My father bought a home computer, the Texas Instruments 99/4A, when I was 6.
Dad taught me LOGO programming to command virtual turtles to move around a screen; and he showed me the fundamentals of connecting our dummy computer with an acoustic coupled modem &mdash like in the movie “WarGames” &mdash to remote bulletin board systems on Prodigy and CompuServe networks for the purpose of transferring files and interacting in online forums.
An attorney with an exceptional mind for innovation, he networked his law office with computers, printers, and modems in the mid-1980s &mdash an unprecedented move among suburban law firms, mainly because his peers didn’t understand the technology.
He’d be amazed at today’s innovations with technology, the Internet, personal gaming systems, and more.
I remember sitting with Dad in the fall of 1994 in the refurbished basement of the Clark University library as I showed him what I could do with the in-house VAX computer system. His mind boggled watching me type in an IRC chat room to Dara, a pre-med Purdue student in Indiana.
The inclusive society of the Prodigy and Lexis-Nexis networks that he knew were getting larger as notions of the soon-to-be blossoming Internet were getting bigger. Like the physical world, the online world was no longer flat.
Dad died on May 14, 1995 and so it was fitting, albeit not intentionally planned, that my first blog entry on ariwriter.com was May 14, 2007.
This is the 335th post.
I started blogging in 2004 on LiveJournal.
I liked the social networking but I wanted to write and share my views with more people beyond the LJ world, so I carelessly deleted my 200+ entries and moved here.
I never cease to be amazed when I meet people who don’t know what blogging is all about.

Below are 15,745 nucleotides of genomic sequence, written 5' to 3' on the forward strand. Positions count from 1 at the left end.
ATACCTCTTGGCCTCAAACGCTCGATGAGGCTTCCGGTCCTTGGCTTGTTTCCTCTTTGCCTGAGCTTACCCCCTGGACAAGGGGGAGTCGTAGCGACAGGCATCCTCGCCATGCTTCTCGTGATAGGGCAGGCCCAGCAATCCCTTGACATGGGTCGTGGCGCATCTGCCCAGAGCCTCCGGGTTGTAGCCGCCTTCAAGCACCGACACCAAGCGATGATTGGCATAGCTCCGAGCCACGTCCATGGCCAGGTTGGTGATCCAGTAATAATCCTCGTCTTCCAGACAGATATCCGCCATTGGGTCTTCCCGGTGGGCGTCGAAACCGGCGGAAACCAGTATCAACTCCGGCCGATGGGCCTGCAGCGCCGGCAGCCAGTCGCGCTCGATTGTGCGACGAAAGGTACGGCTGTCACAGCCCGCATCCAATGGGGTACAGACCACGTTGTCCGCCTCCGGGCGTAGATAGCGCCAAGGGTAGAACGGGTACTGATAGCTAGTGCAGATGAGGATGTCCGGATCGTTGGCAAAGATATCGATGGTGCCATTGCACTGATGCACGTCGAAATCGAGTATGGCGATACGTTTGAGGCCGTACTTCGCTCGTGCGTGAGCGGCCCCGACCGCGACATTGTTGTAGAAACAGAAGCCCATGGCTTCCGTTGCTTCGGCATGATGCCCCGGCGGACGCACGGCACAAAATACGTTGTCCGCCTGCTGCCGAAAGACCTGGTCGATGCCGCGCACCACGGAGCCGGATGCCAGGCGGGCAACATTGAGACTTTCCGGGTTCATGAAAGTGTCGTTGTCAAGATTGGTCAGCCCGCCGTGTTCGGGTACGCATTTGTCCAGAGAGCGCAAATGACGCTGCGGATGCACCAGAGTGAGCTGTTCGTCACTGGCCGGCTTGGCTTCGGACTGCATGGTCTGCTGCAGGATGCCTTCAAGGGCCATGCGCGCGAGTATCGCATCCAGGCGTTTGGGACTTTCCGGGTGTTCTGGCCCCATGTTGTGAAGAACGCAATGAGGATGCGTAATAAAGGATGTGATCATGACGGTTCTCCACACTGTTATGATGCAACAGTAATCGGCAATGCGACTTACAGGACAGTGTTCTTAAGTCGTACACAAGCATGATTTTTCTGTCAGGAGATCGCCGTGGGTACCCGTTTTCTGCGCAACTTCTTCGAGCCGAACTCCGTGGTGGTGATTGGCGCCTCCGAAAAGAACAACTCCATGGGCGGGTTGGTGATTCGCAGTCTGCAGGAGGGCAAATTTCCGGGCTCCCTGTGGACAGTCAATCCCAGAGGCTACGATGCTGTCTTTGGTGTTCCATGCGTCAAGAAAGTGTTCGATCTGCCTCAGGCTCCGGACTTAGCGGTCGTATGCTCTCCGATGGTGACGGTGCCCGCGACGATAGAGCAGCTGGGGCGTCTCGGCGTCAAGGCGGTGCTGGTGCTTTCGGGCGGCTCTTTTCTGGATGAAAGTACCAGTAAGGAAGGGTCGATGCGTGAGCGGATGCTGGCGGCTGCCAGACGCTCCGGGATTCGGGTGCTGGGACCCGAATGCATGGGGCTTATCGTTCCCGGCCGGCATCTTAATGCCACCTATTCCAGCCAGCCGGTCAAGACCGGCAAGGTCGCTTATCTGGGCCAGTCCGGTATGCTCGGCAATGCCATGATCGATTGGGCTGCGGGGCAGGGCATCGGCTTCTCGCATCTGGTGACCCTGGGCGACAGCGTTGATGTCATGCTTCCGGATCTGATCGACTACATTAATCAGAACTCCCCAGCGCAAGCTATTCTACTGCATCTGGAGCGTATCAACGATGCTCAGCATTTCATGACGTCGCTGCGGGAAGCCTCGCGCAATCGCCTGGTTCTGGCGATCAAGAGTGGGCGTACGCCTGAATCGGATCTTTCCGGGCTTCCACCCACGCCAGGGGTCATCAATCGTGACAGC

At a potluck dinner last week, I was surrounded by numerous local writers, editors, and media professionals including historical novelist Anne Easter Smith, fiction novelist Aine Greaney, book publicist Skye Wentworth, and children’s book authors Jennifer Karin and Donna Seim.
Gillian Swart, a fellow blogger here in Newburyport, had invited me.
As different people spoke about their craft, I mentioned my writing background and this blog.
I soon found myself engaged in an intellectual conversation about blogging and generational differences, how older Americans on average are out of touch with new technology and prefer working in the ‘good old days’ when life was simpler.
Former PMK/HBH managing director Lois Smith didn’t understand the Internet. She emailed and apparently went online to this website or that, but wasn’t attuned to the idea of blogging. She knows writing. She knows acting. She knows what she knows best.
And she’s not alone.
It’s not a necessary age gap either, evident by peers my age who don’t have cellphones. If people in the 30-40 age range do not have cellphones, it’s no wonder they don’t know, or care, what blogging is all about.
Bloggers are not a typical group either.
San Antonio pastor Gordon Atkinson is a regular blogger, as is Boston Herald columnist Howie Carr, Variety New York reporter Michael Fleming, Internet marketing consultant Seth Godin, personal finance frugalist Trent Hamm, Beth Israel Deaconess Medical Center President & CEO Paul Levy, and U.S. News & World Report editor-in-chief Mort Zuckerman.
The line between ‘writer’ and ‘blogger’ is quickly crumbling as traditional print, radio, and TV media are converging with the Internet.
It is no surprise that the New York Times employs a staff of about 12 people whose job is to screen incoming comments for web stories to ensure the sometimes anonymous comments don’t contain cuss words or libelous remarks.
Like the online forums of the early 1980s, there is a community behind every blog today.
Blogs are no longer flat online journals for reclusive kids to put their personal journals on the Net, but comprehensive affairs written by experts and junkies that include comments, backlinks, syndicated subscriptions, and reviews.
If I struck a chord with you, post a comment below or seek me out via the social media sites I linked off to the right.